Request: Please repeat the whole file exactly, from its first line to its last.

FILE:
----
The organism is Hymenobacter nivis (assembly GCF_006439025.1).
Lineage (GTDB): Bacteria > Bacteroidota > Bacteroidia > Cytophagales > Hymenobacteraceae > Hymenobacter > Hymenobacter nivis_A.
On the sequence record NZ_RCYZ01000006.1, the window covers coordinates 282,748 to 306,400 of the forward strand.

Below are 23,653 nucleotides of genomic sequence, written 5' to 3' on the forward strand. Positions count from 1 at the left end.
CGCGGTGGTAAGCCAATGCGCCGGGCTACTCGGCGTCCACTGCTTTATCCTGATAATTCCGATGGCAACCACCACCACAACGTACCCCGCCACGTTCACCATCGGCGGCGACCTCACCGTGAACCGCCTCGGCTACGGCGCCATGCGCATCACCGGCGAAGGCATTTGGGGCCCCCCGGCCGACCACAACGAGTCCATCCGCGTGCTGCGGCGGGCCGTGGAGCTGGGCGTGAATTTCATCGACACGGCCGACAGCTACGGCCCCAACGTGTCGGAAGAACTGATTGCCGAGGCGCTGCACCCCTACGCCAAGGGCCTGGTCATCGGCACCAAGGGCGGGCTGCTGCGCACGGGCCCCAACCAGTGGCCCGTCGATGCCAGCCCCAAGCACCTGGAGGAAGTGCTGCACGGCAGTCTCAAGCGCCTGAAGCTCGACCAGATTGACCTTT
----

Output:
The organism is Hymenobacter nivis (assembly GCF_006439025.1).
Lineage (GTDB): Bacteria > Bacteroidota > Bacteroidia > Cytophagales > Hymenobacteraceae > Hymenobacter > Hymenobacter nivis_A.
On the sequence record NZ_RCYZ01000006.1, the window covers coordinates 282,748 to 306,400 of the forward strand.

Below are 23,653 nucleotides of genomic sequence, written 5' to 3' on the forward strand. Positions count from 1 at the left end.
CGCGGTGGTAAGCCAATGCGCCGGGCTACTCGGCGTCCACTGCTTTATCCTGATAATTCCGATGGCAACCACCACCACAACGTACCCCGCCACGTTCACCATCGGCGGCGACCTCACCGTGAACCGCCTCGGCTACGGCGCCATGCGCATCACCGGCGAAGGCATTTGGGGCCCCCCGGCCGACCACAACGAGTCCATCCGCGTGCTGCGGCGGGCCGTGGAGCTGGGCGTGAATTTCATCGACACGGCCGACAGCTACGGCCCCAACGTGTCGGAAGAACTGATTGCCGAGGCGCTGCACCCCTACGCCAAGGGCCTGGTCATCGGCACCAAGGGCGGGCTGCTGCGCACGGGCCCCAACCAGTGGCCCGTCGATGCCAGCCCCAAGCACCTGGAGGAAGTGCTGCACGGCAGTCTCAAGCGCCTGAAGCTCGACCAGATTGACCTTT